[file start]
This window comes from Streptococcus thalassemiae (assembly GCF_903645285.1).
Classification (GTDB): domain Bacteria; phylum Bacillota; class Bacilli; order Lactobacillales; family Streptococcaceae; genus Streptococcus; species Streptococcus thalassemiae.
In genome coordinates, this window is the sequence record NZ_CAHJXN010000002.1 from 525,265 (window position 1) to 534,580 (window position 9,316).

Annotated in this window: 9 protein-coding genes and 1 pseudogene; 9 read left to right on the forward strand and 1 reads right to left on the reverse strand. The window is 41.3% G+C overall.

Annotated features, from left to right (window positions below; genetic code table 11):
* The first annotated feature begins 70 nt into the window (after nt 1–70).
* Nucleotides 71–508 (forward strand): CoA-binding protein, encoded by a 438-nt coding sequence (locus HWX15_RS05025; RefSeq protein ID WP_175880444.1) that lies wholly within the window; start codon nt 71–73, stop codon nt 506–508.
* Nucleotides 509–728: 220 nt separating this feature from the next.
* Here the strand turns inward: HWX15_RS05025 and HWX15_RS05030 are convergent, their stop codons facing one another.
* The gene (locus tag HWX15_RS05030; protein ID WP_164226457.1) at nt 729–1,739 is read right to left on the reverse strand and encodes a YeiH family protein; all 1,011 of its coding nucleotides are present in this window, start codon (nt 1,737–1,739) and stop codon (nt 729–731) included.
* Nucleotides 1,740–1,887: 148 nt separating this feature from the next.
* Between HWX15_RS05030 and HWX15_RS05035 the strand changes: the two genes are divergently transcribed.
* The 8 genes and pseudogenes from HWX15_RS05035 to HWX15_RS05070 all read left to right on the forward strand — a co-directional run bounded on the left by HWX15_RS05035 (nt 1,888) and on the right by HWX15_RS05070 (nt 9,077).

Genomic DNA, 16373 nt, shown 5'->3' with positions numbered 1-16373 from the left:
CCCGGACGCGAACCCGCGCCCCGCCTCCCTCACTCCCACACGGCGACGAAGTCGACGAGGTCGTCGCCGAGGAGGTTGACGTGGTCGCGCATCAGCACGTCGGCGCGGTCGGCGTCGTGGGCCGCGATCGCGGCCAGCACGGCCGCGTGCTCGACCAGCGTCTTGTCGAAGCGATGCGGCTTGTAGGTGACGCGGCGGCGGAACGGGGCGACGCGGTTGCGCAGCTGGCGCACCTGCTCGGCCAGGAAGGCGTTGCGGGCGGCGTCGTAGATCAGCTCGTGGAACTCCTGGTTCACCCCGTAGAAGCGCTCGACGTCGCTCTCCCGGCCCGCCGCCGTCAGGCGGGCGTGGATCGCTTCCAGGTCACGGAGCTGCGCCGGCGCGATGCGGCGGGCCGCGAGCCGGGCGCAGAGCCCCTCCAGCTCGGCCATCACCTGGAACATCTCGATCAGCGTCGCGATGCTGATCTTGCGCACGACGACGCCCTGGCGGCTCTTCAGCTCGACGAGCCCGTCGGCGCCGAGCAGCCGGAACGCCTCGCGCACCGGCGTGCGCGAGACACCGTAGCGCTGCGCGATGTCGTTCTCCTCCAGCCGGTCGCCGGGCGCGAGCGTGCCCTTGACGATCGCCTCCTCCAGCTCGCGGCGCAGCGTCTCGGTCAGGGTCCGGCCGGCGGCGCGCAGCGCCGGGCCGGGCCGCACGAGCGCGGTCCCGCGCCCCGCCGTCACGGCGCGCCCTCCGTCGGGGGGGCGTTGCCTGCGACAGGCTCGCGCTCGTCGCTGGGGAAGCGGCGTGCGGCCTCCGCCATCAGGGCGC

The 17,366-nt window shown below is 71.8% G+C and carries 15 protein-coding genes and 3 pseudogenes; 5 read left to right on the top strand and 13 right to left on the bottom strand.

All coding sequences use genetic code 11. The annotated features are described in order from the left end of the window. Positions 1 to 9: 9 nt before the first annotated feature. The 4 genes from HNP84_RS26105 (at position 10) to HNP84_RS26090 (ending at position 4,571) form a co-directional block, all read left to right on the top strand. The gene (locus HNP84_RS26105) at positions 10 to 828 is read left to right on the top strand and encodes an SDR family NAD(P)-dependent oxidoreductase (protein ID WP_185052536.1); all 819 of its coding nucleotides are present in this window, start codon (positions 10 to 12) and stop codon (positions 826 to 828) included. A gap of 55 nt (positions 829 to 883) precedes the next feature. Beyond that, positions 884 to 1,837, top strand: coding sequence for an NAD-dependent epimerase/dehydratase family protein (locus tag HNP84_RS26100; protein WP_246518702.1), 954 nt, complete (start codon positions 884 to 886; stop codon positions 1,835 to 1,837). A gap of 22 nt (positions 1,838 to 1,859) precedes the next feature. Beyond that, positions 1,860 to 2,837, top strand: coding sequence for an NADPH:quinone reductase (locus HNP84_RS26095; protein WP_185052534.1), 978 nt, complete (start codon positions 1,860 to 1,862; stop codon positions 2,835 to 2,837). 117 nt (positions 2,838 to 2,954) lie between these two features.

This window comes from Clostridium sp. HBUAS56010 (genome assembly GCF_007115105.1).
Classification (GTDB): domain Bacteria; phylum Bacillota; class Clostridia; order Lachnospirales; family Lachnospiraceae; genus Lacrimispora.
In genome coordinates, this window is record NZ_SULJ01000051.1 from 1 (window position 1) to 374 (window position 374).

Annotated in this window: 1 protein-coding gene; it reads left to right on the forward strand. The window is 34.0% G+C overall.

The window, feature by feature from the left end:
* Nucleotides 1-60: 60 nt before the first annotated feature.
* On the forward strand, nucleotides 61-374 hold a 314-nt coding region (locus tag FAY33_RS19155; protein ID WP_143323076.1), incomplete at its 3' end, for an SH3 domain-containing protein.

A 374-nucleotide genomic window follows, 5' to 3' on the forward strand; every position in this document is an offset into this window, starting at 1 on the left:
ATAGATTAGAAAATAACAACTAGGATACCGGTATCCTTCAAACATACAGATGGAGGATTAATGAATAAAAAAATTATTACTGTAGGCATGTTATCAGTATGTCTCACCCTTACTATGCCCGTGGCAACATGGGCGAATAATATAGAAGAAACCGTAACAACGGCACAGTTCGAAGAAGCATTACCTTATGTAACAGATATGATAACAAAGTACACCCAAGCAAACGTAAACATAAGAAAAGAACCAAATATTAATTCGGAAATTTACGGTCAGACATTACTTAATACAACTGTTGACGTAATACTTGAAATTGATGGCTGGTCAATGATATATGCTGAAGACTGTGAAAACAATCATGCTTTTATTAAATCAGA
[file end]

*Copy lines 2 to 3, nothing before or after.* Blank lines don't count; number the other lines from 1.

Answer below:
Classification (GTDB): domain Bacteria; phylum Bacillota; class Bacilli; order Lactobacillales; family Streptococcaceae; genus Streptococcus; species Streptococcus thalassemiae.
In genome coordinates, this window is the sequence record NZ_CAHJXN010000002.1 from 525,265 (window position 1) to 534,580 (window position 9,316).